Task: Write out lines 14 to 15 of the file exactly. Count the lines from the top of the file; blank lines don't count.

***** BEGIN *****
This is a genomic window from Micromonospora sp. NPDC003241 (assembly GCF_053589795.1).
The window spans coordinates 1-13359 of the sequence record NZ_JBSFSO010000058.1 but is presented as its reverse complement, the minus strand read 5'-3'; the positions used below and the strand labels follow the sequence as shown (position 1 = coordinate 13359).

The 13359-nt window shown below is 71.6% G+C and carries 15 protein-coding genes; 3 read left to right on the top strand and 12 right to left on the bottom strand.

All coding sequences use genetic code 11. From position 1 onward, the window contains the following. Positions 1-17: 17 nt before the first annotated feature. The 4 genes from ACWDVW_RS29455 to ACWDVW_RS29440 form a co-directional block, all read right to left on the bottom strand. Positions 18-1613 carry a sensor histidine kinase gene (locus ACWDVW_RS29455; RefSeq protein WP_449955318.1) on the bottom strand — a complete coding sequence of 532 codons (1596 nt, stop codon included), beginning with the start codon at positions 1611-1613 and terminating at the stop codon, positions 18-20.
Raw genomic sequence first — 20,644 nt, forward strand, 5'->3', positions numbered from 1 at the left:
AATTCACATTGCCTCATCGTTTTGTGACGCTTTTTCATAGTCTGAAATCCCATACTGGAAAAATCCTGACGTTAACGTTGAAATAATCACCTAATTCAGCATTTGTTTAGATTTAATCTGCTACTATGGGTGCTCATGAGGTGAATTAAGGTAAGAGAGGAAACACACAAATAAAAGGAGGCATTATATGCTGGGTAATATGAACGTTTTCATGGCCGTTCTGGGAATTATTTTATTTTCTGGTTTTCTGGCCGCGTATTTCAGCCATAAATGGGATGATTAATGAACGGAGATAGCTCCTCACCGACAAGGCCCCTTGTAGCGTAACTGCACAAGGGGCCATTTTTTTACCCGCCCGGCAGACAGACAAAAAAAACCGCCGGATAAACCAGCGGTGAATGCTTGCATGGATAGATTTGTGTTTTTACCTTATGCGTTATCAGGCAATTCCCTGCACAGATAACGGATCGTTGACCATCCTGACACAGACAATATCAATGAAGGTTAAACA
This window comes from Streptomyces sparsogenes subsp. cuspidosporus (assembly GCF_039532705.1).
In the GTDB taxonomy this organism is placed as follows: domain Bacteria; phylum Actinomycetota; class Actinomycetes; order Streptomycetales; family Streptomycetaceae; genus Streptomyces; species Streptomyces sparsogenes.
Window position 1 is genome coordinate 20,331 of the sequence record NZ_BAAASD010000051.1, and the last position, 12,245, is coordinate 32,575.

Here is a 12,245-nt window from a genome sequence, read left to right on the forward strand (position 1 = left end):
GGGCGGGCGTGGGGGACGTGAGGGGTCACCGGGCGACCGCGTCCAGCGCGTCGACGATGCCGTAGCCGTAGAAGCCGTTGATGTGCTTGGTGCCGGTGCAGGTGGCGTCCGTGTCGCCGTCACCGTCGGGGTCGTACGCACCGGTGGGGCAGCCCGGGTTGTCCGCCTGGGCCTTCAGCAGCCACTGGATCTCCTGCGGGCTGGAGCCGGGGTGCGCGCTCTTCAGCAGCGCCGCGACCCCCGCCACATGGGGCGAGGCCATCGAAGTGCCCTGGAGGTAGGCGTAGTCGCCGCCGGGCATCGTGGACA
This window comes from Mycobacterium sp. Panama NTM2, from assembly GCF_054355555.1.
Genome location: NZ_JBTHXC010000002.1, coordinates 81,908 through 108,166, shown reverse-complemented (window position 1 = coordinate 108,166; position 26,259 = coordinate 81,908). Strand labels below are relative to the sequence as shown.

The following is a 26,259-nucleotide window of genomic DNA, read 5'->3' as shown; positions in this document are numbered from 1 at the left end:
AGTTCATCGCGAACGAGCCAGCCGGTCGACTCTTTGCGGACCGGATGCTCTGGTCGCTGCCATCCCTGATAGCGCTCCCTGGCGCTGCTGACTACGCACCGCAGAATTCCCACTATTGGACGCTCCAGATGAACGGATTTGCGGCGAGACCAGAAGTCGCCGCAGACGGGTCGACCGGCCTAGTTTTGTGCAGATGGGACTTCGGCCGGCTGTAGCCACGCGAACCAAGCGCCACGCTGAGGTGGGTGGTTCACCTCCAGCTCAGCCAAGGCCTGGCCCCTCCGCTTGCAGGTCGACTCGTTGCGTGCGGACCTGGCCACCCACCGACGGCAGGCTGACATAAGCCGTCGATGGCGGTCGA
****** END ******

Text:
The following is a 26,259-nucleotide window of genomic DNA, read 5'->3' as shown; positions in this document are numbered from 1 at the left end:
AGTTCATCGCGAACGAGCCAGCCGGTCGACTCTTTGCGGACCGGATGCTCTGGTCGCTGCCATCCCTGATAGCGCTCCCTGGCGCTGCTGACTACGCACCGCAGAATTCCCACTATTGGACGCTCCAGATGAACGGATTTGCGGCGAGACCAGAAGTCGCCGCAGACGGGTCGACCGGCCTAGTTTTGTGCAGATGGGACTTCGGCCGGCTGTAGCCACGCGAACCAAGCGCCACGCTGAGGTGGGTGGTTCACCTCCAGCTCAGCCAAGGCCTGGCCCCTCCGCTTGCAGGTCGACTCGTTGCGTGCGGACCTGGCCACCCACCGACGGCAGGCTGACATAAGCCGTCGATGGCGGTCGA